Trust and estate litigation

Increasingly, sophisticated estate plans are being set up to protect wealth, avoid taxes, avoid probate after death, and for a variety of other reasons. While there are numerous great reasons to set up such estate plans, they can also result in problems, such as:

  • Issues of competency, undue influence or duress at the time that the plans were established;
  • Issues of waste or improper asset administration by trustees;
  • Disputes between trust beneficiaries;
  • Disputes regarding fraud, breach of fiduciary duty, misappropriation or self-dealing by trustees; and
  • Disputes between income beneficiaries and asset beneficiaries .

When any of these problems arise or are even suspected, it is important to speak with an attorney experienced in the areas of trust and estate litigation. Churchill, Quinn, Hamilton & Van Donselaar, Ltd. frequently represents beneficiaries and trustees in complex litigation involving trust and estate matters. Our approach to such matters involves quickly identifying whether anything inappropriate has occurred, and if so, immediately preparing a plan to solve the problem that has been created and return our clients to their rightful positions.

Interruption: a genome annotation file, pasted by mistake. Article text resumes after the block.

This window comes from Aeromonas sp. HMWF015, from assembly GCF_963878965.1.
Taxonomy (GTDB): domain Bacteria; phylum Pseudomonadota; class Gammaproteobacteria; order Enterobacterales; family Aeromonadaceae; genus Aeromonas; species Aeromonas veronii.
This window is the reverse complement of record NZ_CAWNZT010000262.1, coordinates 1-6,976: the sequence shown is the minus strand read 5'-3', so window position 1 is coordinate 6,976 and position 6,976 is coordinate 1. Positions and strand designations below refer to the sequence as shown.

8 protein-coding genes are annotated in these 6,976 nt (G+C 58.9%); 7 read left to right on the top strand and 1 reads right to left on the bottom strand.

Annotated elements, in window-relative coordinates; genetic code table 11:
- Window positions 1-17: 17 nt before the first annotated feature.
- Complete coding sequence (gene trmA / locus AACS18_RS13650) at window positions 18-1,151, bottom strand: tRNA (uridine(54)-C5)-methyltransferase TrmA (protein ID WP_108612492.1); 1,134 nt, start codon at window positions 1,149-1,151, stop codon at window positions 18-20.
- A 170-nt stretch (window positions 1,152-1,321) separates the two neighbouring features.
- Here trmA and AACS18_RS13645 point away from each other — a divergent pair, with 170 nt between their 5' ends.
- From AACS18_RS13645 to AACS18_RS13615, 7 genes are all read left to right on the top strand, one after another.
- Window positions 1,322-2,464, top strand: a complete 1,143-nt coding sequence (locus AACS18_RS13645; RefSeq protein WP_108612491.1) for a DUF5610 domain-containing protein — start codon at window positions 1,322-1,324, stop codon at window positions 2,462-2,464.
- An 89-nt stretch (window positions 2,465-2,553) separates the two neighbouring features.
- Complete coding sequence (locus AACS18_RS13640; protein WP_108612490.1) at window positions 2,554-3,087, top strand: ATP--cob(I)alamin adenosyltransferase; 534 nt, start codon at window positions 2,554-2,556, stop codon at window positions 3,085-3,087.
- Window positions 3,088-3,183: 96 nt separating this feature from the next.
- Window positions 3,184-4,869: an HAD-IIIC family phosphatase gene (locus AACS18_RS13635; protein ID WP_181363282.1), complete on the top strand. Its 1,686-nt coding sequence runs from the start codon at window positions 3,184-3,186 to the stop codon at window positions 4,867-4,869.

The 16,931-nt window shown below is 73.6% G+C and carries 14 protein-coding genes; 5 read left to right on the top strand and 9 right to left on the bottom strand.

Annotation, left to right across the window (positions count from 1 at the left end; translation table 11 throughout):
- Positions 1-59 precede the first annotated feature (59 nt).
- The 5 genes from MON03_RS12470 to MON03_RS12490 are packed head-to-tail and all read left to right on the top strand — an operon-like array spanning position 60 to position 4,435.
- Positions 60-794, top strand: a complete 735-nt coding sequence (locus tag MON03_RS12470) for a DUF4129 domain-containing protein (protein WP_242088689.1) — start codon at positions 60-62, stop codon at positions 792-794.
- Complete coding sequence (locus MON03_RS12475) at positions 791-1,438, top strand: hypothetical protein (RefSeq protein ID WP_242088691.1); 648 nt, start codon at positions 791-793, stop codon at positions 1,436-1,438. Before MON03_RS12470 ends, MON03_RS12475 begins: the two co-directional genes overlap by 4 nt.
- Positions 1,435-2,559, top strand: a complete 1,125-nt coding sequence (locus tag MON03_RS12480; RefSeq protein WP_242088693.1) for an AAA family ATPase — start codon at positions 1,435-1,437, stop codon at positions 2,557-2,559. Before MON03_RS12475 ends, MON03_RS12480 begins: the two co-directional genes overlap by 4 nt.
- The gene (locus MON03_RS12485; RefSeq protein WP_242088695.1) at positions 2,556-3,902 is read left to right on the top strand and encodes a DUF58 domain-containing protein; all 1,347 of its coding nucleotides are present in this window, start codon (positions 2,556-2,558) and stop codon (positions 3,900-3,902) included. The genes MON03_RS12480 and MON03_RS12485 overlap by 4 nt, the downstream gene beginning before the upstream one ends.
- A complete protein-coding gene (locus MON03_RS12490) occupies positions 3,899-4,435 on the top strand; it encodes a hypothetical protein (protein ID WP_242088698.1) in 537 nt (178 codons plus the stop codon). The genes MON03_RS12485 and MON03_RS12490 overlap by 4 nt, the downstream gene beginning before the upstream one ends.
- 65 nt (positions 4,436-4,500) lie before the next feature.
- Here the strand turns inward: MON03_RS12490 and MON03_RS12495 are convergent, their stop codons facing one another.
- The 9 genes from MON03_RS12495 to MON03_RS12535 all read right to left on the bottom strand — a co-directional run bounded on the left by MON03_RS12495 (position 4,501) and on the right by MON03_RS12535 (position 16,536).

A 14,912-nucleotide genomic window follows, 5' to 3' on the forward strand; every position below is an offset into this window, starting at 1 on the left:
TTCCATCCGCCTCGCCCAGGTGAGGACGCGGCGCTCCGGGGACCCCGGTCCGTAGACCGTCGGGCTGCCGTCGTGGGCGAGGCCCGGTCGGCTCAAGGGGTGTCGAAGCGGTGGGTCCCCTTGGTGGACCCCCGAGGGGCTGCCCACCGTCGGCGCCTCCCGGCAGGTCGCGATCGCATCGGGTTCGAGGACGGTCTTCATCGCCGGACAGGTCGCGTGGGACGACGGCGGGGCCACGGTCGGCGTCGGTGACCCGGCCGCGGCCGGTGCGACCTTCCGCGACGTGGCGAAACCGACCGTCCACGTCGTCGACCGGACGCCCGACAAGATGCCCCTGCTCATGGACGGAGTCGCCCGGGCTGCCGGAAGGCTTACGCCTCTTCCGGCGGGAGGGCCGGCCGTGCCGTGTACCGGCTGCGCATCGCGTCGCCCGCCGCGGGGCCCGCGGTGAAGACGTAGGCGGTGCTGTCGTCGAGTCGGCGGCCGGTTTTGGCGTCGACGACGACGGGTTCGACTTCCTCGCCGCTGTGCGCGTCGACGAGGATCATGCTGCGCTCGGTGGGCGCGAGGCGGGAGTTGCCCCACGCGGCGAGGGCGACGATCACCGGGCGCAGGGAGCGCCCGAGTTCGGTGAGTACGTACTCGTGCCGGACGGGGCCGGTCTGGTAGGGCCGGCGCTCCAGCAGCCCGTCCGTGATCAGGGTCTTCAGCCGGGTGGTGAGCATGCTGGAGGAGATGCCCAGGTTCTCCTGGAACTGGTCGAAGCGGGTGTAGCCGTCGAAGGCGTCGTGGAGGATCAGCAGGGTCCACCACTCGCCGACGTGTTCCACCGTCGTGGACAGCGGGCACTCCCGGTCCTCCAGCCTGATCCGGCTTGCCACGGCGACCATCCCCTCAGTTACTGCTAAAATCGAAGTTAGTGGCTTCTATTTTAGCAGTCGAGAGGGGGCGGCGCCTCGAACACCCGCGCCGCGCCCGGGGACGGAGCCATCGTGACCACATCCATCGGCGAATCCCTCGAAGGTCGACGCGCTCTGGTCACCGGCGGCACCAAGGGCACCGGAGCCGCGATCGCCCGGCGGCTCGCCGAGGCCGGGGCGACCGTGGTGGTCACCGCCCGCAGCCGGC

Churchill, Quinn, Hamilton & Van Donselaar, Ltd. is recognized as a firm for such litigation. Our knowledge, professionalism and success have earned us credibility with courts and opposing counsel in litigating such matters. Our attorneys combine the knowledge of the law related to trust and estate litigation with our complex litigation experience to bring about highly successful results for our clients.

Our attorneys have:
  • Recovered in excess of $1 million of funds stolen from trusts by family members and fiduciaries of trust beneficiaries.
  • Successfully defended several will contests where wills were challenged by disgruntled family members on the basis of undue influence, inappropriate procurement, and other claims.
  • Successfully recovered funds from third-party fiduciaries in cases where those third parties have facilitated wrong-doing by trustees.